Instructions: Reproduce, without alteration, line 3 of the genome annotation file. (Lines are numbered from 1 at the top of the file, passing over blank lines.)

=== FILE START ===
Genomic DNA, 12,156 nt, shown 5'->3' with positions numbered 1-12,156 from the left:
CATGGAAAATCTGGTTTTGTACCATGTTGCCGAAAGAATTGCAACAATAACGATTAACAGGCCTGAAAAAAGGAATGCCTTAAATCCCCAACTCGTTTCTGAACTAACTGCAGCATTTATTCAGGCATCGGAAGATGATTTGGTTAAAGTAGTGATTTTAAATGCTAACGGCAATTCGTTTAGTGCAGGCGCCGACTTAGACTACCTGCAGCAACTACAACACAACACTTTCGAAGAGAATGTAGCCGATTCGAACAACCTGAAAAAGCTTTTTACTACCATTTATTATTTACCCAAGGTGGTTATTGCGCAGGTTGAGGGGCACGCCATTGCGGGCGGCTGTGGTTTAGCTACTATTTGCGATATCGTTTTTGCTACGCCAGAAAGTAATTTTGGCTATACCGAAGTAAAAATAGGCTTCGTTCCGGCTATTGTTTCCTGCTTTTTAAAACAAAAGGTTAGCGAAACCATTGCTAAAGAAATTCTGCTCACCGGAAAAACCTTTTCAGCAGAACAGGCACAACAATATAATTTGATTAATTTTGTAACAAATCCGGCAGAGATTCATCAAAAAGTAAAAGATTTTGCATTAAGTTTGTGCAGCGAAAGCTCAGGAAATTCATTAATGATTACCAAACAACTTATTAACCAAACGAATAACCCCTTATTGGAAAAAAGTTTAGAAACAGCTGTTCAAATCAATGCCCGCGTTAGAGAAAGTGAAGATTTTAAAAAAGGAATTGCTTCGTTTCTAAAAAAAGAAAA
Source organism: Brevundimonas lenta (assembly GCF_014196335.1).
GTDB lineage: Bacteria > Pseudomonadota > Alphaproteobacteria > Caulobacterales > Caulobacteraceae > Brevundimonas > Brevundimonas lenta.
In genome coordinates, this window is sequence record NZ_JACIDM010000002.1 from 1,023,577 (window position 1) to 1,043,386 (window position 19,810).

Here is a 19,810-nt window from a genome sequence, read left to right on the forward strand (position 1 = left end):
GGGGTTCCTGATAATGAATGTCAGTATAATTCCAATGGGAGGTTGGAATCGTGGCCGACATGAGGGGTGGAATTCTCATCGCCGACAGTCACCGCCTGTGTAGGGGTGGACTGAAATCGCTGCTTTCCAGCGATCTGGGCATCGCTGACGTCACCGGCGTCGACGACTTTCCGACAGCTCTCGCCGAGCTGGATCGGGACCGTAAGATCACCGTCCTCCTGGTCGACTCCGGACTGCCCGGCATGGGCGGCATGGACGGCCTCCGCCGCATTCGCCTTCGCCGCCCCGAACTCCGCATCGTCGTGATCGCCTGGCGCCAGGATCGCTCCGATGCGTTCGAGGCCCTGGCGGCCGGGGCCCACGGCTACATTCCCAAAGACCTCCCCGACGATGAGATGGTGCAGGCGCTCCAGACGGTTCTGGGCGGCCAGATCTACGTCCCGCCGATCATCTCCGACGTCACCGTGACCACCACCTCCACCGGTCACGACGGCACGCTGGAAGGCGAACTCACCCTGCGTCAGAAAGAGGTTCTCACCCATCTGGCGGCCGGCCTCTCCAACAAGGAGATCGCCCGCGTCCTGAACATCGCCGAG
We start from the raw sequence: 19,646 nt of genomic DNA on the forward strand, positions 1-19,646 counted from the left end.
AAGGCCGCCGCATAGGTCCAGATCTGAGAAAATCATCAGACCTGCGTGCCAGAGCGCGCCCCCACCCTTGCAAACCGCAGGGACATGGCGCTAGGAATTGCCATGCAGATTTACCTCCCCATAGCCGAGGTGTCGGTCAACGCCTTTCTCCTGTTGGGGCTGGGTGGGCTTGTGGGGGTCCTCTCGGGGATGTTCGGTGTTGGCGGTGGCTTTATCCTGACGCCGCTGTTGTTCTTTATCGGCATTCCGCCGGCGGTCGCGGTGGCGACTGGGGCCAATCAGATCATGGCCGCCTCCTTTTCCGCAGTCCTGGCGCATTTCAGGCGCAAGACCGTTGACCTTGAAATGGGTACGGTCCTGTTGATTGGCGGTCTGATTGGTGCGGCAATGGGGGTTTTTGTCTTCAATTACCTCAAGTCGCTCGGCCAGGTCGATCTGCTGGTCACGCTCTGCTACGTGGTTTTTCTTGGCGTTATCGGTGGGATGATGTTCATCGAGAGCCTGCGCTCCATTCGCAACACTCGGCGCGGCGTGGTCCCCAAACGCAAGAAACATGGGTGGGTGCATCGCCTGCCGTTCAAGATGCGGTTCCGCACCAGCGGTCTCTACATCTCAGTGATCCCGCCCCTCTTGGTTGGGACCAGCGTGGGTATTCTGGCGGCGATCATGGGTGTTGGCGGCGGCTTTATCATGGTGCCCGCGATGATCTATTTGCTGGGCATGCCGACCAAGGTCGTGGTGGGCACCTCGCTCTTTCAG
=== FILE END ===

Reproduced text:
Source organism: Brevundimonas lenta (assembly GCF_014196335.1).